So, you must keep a tab on your freight carrier by evaluating its efficiency if you are embarking on a new collaboration. However, regular evaluation of the ones that you have been already working with is also a good idea. Following are the metrics you must track:

Keep a tab on the transit time, that is the total amount of time it takes for a freight carrier to reach its destination. Taking the number of stops a carrier takes on the way is also something to be accounted for. The higher the stops, the longer will be the transit time. Even if it stops only once, if it’s a long halt, it can delay the assignment.

The average loading time is another aspect that you must account for. This includes the amount of time for loading the carrier and completing the paperwork. Also, ensure that the carrier is maintained regularly so that there are no unwarranted breakdowns.

Route optimization is another important factor. A well-optimized route will save time and fuel, two very important factors in supply chain risk management.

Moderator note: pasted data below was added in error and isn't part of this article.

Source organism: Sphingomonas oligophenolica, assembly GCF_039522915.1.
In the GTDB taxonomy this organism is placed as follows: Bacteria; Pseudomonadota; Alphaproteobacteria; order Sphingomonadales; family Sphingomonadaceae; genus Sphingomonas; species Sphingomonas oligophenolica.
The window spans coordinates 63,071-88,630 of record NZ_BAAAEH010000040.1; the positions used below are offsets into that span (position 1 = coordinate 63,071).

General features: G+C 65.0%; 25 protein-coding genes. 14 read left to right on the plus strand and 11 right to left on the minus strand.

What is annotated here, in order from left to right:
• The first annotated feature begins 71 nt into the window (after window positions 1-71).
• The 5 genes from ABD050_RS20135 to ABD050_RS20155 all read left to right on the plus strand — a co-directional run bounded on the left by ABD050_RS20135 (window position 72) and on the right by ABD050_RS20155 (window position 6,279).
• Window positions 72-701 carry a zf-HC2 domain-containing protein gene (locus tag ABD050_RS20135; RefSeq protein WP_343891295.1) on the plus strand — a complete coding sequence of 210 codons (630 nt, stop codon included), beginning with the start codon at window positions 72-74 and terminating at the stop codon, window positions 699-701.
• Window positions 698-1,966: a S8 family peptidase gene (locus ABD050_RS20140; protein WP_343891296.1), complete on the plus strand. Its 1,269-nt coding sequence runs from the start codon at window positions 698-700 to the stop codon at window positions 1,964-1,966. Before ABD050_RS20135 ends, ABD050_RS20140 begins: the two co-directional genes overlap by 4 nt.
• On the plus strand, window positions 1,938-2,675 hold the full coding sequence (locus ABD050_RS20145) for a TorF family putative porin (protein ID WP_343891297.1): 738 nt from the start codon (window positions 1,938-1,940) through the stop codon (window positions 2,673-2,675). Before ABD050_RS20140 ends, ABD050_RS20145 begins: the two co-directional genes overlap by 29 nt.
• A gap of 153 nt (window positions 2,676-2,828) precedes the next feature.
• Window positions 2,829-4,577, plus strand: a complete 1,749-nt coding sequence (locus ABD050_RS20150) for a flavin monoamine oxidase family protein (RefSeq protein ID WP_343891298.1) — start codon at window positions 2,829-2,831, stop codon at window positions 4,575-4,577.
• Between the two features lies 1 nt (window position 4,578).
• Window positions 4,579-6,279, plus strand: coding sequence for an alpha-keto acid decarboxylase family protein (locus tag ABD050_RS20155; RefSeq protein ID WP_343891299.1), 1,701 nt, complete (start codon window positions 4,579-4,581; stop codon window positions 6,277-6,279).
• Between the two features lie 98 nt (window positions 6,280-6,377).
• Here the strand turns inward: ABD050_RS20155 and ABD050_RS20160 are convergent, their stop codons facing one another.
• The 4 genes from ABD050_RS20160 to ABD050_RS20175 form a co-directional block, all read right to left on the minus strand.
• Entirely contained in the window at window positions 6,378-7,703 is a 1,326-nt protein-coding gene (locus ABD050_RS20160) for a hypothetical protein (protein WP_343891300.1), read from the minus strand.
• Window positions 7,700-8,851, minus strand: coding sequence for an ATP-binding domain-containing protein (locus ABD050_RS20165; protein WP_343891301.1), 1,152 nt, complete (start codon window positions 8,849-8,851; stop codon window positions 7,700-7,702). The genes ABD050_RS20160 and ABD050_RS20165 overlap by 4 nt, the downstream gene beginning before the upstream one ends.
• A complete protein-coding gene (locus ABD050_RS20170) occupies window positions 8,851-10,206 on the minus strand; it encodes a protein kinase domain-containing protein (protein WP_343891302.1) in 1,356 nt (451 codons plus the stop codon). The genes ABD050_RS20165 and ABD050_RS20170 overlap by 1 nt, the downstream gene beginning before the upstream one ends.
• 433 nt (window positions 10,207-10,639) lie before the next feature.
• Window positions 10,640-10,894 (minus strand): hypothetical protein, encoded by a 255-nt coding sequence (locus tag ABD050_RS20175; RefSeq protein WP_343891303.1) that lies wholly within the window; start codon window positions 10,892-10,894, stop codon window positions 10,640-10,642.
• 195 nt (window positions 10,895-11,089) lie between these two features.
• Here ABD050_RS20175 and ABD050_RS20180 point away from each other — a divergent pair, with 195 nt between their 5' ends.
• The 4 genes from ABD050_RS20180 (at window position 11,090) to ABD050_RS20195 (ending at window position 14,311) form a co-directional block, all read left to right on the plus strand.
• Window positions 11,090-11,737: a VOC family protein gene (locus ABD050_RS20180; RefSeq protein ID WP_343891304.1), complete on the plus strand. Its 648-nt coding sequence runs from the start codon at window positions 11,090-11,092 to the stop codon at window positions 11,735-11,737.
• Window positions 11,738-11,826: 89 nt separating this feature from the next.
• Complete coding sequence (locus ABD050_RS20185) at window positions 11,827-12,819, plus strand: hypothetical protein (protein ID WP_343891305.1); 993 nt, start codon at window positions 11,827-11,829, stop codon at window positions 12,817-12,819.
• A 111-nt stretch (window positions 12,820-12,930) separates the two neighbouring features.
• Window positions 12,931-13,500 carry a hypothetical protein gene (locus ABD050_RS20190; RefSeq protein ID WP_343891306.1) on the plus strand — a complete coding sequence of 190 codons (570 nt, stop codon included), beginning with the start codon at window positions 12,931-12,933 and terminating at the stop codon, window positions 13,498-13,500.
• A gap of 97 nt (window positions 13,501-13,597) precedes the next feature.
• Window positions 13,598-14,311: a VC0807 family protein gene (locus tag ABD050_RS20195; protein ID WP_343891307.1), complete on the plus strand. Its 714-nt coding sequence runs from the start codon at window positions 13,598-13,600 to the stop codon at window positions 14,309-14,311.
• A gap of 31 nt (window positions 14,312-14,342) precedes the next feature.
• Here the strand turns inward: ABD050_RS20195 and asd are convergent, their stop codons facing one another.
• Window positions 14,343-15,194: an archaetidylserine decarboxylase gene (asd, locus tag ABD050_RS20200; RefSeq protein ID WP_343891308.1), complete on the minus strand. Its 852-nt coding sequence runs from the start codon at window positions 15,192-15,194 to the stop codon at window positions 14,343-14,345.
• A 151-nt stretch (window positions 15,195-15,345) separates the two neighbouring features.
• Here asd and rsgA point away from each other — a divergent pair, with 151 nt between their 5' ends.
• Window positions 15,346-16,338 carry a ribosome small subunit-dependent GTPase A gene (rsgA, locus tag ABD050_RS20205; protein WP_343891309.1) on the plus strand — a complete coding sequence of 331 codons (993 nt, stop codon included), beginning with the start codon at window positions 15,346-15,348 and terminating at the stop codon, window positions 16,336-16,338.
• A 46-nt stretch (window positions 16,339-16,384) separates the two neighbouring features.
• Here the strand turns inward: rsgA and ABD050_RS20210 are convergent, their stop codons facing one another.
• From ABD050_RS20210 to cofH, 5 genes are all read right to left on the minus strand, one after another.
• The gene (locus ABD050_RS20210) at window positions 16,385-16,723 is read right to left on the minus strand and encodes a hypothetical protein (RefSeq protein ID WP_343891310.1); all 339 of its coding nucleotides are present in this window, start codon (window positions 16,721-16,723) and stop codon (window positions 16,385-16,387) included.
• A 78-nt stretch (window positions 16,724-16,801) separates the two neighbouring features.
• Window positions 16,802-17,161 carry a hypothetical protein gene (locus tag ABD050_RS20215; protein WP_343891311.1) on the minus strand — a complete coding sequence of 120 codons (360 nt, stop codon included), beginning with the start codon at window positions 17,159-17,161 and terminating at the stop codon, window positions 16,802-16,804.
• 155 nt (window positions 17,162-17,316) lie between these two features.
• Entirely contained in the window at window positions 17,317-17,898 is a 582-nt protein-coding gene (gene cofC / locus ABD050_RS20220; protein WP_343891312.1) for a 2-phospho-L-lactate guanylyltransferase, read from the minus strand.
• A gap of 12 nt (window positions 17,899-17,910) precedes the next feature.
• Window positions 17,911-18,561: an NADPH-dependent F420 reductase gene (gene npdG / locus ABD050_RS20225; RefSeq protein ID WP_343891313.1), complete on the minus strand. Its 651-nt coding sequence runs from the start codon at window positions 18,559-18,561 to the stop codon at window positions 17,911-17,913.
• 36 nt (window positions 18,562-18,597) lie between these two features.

9 – Have a Contingency Plan for Supply Chain Risk Management

Business continuity is imperative for any company and having a contingency plan is an important step in supply chain risk management. Risk assessment, accounting for known and unknown risks and risk mitigation, etc. are important factors to look at.

Additionally, map your supply chain to know the key component that might be vulnerable. Take account of your primary supplier and your secondary suppliers and develop mitigation strategies around them. A good way of doing this is by diversifying your suppliers.

Regularly audit your suppliers and what contingency plans they have. Establish a crisis management team to come into action during emergencies. Keep all communication channels seamlessly integrated. Document all processes and develop a single source of information.